Our BioArt Residency enables creatives to make art not just about science, but with science
For our BioArtists in Residence, the lab is the artist studio.
The Science Center and Integral Molecular launched the BioArt Residency as an unparalleled artist-in-residence experience, enabling artists to immerse themselves in a laboratory environment and explore the complexities of scientific research. The artists’ creative interpretations serve to engage broader audiences and stimulate meaningful dialogue around art, science, ethics and privacy.
Explore the work of Rebecca Rutstein
January 2021 – March 2021
Rebecca Rutstein's work expands upon her interests in geology, microbiology, marine science and the undercurrents that continually shape and reshape our world. Much of her practice engages with the visual interplay between micro and macro environments, articulating fractal patterns found in nature. Visualizing data and maps, Rutstein's paintings and installations often juxtapose opposing stylistic and conceptual frameworks: expressive/restrained, graphic/atmospheric, organic/geometric, micro/macro, handmade/mechanized, linear/solid. Through ongoing collaborations with scientists, much of her recent work and upcoming projects focus on the sublime and wonder of the deep sea, shedding light on a world hidden from view. Rutstein attempts to make the invisible visible, to connect the viewer with the natural world. As her work evolves, Rutstein feels passionately about creating interactive and immersive installations meant to deepen one’s connection to these unseen places, processes and networks, forging a dialogue about environmental stewardship in the face of climate change.
July 2020 – September 2020
Mina Zarfsaz is an interdisciplinary artist, designer and system thinker who works across the fields of art, technology, philosophy, architecture and design. Her work seeks to invert common tools and social control to create dialogue, exchange critical perspectives, generate questions and ideally inspire a better understanding of what we perceive as reality and its representations. Zarfsaz’s work explores grey areas that make humans complicated and interesting. Her immersive, or participatory projects invite the spectator to reconsider empathy by situating them at the center of a performative act and aim at creating uniquely effective spaces that forge intimate and visceral connections between audience members, changing paradigms and behavior.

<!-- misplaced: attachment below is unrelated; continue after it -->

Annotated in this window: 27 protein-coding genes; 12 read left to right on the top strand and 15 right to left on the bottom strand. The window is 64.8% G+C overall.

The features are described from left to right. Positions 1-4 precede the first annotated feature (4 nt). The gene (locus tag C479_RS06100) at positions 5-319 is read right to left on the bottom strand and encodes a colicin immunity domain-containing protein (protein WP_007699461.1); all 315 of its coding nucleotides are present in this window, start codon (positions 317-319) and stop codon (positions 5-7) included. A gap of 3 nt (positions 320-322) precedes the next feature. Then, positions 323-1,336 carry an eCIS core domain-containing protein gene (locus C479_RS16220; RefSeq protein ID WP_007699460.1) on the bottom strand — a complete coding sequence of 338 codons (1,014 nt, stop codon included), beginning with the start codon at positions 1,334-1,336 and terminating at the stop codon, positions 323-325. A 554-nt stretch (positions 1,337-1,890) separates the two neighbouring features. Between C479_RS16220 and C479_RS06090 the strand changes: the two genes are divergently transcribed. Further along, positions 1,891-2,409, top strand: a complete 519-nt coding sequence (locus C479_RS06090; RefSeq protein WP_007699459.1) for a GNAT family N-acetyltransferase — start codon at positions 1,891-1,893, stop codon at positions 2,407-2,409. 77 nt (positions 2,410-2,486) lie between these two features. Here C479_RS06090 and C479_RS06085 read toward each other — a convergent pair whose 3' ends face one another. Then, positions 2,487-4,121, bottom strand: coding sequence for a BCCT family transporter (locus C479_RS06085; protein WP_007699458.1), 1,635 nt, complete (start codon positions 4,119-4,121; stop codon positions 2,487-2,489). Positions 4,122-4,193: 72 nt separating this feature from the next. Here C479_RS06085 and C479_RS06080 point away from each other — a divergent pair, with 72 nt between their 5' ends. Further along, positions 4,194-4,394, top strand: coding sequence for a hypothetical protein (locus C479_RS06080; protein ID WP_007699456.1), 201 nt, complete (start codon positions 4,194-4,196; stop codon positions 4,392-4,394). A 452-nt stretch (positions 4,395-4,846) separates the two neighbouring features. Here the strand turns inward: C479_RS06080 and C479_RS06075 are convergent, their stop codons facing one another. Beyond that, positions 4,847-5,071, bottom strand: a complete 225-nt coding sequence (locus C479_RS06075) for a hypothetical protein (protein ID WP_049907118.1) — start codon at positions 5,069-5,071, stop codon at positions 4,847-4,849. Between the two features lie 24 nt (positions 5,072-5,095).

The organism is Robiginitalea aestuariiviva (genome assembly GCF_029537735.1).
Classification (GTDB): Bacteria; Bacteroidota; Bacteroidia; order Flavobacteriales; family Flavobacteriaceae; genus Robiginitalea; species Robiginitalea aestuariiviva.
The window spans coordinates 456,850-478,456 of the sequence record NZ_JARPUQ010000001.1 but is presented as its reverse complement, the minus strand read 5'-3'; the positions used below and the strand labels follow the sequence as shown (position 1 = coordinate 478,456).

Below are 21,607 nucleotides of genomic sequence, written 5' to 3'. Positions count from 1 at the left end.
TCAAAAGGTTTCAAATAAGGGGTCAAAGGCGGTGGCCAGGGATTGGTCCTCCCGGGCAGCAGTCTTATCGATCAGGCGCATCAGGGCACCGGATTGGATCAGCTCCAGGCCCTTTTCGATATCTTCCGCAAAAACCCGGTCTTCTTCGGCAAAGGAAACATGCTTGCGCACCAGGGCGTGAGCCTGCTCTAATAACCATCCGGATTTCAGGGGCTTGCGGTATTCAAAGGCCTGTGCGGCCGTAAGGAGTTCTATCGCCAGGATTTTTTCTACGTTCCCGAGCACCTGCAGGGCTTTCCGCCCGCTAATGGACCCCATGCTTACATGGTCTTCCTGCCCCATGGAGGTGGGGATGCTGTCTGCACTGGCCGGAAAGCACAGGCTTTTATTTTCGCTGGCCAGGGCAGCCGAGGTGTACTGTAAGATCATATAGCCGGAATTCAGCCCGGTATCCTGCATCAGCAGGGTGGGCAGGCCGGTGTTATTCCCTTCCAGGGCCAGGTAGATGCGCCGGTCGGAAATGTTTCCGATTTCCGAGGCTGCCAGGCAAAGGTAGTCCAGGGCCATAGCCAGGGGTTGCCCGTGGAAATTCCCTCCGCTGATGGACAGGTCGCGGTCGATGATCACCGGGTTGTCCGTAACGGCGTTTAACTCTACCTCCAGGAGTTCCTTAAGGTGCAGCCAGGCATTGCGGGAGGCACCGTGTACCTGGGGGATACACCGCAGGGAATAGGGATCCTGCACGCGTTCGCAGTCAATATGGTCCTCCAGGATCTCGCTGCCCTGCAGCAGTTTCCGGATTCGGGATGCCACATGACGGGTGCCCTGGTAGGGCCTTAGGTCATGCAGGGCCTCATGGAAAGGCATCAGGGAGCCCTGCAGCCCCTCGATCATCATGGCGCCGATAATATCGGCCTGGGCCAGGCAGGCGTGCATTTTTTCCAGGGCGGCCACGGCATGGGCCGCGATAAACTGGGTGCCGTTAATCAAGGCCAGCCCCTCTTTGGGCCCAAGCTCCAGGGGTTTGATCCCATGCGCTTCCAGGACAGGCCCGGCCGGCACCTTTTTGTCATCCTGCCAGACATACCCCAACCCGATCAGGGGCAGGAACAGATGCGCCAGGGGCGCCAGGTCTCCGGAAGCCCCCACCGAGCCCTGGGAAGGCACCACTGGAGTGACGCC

September 2017 – November 2017
Orkan Telhan is Associate Professor of Fine Arts - Emerging Design Practices at University of Pennsylvania, School of Design. He holds a Ph.D. in Design and Computation from MIT's Department of Architecture. He was part of the MIT Media Laboratory and MIT Design Laboratory. Orkan Telhan’s work focuses on the design of interrogative objects, interfaces, and media, engaging with critical issues in social, cultural, and environmental responsibility.
August 2019 – November 2019
IMRSV Arts is an organization that uses new media technologies such as Augmented and Virtual Reality, Projection Mapping, and Light Design, to create interactive experiences. By combining art and data visualization, we aim to generate moments that build a dialogue between humans, online and in person.
November 2018 – January 2019
Heather Dewey-Hagborg is a transdisciplinary artist and educator who is interested in art as research and critical practice. Her controversial biopolitical art practice includes the project Stranger Visions in which she created portrait sculptures from analyses of genetic material (hair, cigarette butts, chewed up gum) collected in public places.
July 2018 – September 2018
Deirdre Murphy has been researching the effects of climate change on bird migration, using the visual data that scientists share with her to conceptualize and execute her paintings. Her fascination with avian migratory patterns and the effects of global warming have led her research to Hawk Mountain Bird Sanctuary, Powdermill Nature Reserve and Drexel University’s Academy of Natural Science and most recently the John Heinz National Wildlife Refuge.
March 2020 - June 2020 & April 2018 – June 2018
Laura Splan is an interdisciplinary artist whose work explores intersections of art, science, technology and craft. Her conceptually based projects examine the material manifestations of our mutable relationship with the human body. She reconsiders perceptions and representations of the corporeal with a range of traditional and new media techniques. She often combines the quotidian with the institutional to interrogate culturally constructed notions of order and disorder, function and dysfunction. Much of her work is inspired by experimentation with materials and processes, which she mines for their narrative implications and untapped potentials. For her current solo exhibition “Embodied Objects” at Occurrence (Montréal, QC), Splan used biosensors to create data-driven forms and computer generated patterns for digitally fabricated sculptures, tapestries and works on paper.
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